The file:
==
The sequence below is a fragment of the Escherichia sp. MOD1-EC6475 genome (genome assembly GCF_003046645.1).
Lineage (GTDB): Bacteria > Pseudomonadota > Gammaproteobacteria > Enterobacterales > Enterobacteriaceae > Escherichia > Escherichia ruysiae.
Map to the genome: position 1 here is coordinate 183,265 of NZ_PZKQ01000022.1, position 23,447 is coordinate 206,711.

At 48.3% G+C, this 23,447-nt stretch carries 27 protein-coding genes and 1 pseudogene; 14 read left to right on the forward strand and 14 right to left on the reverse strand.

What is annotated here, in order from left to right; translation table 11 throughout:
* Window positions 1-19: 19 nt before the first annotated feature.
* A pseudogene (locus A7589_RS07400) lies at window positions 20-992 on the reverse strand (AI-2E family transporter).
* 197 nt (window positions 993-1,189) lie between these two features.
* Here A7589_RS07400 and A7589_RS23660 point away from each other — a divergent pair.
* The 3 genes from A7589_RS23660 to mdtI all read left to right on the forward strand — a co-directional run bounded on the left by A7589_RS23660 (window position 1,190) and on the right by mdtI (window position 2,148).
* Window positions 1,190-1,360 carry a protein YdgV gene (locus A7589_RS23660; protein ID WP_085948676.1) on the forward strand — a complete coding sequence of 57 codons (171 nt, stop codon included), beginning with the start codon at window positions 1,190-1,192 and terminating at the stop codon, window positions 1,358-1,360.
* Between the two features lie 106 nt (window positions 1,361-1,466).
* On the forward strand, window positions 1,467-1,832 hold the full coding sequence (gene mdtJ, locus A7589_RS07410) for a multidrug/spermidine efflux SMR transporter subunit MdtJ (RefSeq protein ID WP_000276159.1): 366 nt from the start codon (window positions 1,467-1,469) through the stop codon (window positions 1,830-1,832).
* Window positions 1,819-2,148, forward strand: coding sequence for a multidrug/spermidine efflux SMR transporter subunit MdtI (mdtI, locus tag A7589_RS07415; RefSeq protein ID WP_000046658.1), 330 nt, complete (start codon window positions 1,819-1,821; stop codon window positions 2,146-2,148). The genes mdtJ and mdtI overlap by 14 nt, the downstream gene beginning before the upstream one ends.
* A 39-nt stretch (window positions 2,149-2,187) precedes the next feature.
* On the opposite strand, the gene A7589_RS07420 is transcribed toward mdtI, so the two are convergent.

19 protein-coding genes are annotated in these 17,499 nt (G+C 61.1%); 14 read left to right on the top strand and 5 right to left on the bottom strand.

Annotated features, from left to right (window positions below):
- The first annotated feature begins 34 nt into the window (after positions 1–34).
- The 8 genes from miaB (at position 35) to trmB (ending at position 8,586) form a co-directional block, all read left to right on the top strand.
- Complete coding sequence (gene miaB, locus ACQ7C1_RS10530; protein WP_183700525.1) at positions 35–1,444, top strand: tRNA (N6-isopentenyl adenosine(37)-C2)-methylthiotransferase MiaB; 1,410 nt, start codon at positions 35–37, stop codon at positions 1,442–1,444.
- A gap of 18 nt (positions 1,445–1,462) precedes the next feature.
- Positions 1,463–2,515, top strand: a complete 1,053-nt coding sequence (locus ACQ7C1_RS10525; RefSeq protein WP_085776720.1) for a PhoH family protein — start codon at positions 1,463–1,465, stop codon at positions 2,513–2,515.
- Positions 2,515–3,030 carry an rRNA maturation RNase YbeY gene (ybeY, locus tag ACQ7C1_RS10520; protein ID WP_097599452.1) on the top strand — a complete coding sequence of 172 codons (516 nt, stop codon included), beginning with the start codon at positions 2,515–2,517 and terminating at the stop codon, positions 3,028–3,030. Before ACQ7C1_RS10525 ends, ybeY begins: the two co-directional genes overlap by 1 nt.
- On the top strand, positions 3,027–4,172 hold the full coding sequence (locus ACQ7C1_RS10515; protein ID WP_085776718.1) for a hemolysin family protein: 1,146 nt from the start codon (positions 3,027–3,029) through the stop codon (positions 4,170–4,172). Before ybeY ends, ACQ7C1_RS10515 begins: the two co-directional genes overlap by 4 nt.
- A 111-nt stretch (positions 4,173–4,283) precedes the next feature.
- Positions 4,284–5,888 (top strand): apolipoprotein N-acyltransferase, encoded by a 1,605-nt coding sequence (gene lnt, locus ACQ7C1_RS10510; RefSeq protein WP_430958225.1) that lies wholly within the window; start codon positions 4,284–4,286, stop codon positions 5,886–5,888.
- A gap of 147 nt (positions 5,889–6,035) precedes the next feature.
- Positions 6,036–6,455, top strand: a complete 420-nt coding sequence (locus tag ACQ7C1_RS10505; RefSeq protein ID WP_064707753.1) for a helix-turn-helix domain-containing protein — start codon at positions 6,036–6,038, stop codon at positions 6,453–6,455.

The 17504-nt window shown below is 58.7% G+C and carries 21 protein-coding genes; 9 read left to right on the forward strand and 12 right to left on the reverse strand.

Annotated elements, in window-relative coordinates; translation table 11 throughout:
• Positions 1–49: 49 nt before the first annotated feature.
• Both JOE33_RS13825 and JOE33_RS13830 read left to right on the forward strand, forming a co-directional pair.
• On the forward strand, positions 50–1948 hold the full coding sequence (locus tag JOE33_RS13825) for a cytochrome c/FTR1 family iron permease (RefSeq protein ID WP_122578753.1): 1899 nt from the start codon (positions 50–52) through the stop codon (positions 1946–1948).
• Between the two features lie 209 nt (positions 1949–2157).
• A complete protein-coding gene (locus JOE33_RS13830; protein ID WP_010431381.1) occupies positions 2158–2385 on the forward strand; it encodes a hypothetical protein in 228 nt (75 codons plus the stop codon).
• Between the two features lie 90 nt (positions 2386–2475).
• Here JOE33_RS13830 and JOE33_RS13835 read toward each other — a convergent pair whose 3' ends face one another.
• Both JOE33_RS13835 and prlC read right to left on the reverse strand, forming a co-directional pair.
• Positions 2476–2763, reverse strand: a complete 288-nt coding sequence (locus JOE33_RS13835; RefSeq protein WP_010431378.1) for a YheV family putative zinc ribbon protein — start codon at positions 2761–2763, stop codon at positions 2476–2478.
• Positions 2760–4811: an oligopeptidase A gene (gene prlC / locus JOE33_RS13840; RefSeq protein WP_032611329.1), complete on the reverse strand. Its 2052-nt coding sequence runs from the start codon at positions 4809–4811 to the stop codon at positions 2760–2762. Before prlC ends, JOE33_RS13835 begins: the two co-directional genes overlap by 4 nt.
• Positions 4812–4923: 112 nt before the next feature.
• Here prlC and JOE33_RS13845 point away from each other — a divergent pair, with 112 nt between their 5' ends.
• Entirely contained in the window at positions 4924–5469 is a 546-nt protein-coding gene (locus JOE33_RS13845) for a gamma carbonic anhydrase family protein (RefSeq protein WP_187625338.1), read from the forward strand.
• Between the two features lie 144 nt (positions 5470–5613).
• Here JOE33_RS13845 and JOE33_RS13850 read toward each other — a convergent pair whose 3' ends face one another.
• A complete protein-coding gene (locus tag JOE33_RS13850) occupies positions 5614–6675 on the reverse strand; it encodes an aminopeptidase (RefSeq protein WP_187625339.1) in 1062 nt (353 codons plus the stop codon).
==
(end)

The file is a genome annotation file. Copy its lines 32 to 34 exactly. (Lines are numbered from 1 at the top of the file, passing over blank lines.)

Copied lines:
• Positions 1–49: 49 nt before the first annotated feature.
• Both JOE33_RS13825 and JOE33_RS13830 read left to right on the forward strand, forming a co-directional pair.
• On the forward strand, positions 50–1948 hold the full coding sequence (locus tag JOE33_RS13825) for a cytochrome c/FTR1 family iron permease (RefSeq protein ID WP_122578753.1): 1899 nt from the start codon (positions 50–52) through the stop codon (positions 1946–1948).